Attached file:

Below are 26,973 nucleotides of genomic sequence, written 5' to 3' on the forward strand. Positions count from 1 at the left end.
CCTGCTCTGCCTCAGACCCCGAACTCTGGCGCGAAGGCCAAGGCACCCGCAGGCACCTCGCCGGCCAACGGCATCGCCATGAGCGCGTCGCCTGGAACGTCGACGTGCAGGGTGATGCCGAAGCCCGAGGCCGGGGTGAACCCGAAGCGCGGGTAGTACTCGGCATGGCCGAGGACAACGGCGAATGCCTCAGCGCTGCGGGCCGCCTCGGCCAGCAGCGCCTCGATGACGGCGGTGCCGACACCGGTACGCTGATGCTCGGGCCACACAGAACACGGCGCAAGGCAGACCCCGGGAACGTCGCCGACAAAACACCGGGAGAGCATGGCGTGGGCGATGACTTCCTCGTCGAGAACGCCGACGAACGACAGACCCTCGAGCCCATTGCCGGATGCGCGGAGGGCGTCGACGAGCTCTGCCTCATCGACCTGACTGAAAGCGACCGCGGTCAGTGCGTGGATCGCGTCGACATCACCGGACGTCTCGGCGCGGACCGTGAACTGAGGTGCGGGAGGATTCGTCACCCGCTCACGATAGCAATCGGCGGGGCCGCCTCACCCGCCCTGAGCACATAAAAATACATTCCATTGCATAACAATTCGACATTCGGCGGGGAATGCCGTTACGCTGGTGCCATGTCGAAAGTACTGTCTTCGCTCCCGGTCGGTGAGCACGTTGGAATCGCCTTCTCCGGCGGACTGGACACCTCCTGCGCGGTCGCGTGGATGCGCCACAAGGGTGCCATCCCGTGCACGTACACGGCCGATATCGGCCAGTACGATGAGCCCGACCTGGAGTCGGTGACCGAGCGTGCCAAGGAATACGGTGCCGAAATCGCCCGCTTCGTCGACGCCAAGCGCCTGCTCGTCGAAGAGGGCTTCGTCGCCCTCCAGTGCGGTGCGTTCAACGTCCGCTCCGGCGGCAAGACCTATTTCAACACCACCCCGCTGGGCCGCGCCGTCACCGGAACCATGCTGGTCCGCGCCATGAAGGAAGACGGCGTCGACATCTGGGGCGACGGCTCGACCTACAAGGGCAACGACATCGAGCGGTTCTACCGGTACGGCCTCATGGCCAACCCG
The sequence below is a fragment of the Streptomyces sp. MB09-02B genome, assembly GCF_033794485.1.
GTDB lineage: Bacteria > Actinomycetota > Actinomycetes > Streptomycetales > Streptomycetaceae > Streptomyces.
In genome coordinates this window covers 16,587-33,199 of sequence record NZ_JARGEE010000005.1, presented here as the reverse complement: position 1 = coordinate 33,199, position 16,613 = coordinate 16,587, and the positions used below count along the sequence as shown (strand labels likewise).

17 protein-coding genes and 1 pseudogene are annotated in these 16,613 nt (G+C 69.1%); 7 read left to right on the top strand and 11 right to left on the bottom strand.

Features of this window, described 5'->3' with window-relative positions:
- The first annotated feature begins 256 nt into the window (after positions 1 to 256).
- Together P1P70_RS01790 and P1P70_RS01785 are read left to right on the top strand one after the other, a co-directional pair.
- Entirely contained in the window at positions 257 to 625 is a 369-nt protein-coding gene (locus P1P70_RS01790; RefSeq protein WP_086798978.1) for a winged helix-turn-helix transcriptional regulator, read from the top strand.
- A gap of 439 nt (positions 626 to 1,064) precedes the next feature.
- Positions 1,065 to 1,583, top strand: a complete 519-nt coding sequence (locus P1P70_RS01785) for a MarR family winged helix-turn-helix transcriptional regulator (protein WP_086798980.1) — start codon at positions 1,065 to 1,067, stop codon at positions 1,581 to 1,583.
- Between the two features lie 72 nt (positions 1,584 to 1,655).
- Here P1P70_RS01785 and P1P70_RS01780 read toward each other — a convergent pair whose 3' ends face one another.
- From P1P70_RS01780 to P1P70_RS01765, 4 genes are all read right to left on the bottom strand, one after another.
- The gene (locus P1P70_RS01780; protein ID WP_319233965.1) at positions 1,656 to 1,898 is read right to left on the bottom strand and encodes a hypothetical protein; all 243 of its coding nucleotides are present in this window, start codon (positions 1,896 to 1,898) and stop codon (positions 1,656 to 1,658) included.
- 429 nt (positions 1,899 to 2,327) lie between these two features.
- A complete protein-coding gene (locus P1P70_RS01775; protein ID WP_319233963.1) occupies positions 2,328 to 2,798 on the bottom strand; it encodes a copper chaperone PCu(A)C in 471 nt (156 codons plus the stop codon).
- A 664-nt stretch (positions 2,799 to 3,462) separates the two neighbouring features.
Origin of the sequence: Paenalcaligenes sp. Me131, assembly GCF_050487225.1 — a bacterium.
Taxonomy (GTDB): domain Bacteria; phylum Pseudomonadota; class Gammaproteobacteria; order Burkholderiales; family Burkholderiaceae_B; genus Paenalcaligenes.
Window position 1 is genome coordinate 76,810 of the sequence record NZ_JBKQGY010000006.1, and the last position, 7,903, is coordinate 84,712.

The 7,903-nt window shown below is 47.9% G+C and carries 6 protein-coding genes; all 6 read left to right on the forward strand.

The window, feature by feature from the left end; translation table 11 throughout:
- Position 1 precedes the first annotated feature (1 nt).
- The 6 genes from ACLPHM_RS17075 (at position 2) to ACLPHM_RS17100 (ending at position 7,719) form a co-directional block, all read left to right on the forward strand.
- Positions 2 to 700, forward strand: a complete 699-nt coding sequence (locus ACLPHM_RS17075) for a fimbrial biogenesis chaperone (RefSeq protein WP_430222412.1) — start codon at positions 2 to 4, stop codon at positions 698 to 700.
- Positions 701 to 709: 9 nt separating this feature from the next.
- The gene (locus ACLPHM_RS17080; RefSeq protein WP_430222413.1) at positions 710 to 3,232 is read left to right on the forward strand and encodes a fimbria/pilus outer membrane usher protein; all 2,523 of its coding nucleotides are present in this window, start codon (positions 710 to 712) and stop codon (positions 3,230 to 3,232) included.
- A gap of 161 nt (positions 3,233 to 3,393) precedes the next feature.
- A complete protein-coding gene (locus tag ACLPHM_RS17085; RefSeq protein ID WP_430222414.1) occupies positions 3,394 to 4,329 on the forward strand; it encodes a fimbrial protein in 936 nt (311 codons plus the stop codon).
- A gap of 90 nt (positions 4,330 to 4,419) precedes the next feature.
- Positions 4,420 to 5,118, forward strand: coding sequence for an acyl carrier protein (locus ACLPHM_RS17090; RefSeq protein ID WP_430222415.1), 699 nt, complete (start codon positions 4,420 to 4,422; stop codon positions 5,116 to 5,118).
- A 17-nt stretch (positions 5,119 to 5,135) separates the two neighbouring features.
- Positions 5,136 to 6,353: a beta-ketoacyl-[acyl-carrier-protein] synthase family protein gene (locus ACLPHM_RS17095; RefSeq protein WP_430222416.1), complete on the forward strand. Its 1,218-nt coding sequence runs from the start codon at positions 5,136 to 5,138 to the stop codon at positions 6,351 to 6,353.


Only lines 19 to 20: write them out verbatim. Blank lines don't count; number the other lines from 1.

- A 664-nt stretch (positions 2,799 to 3,462) separates the two neighbouring features.
Origin of the sequence: Paenalcaligenes sp. Me131, assembly GCF_050487225.1 — a bacterium.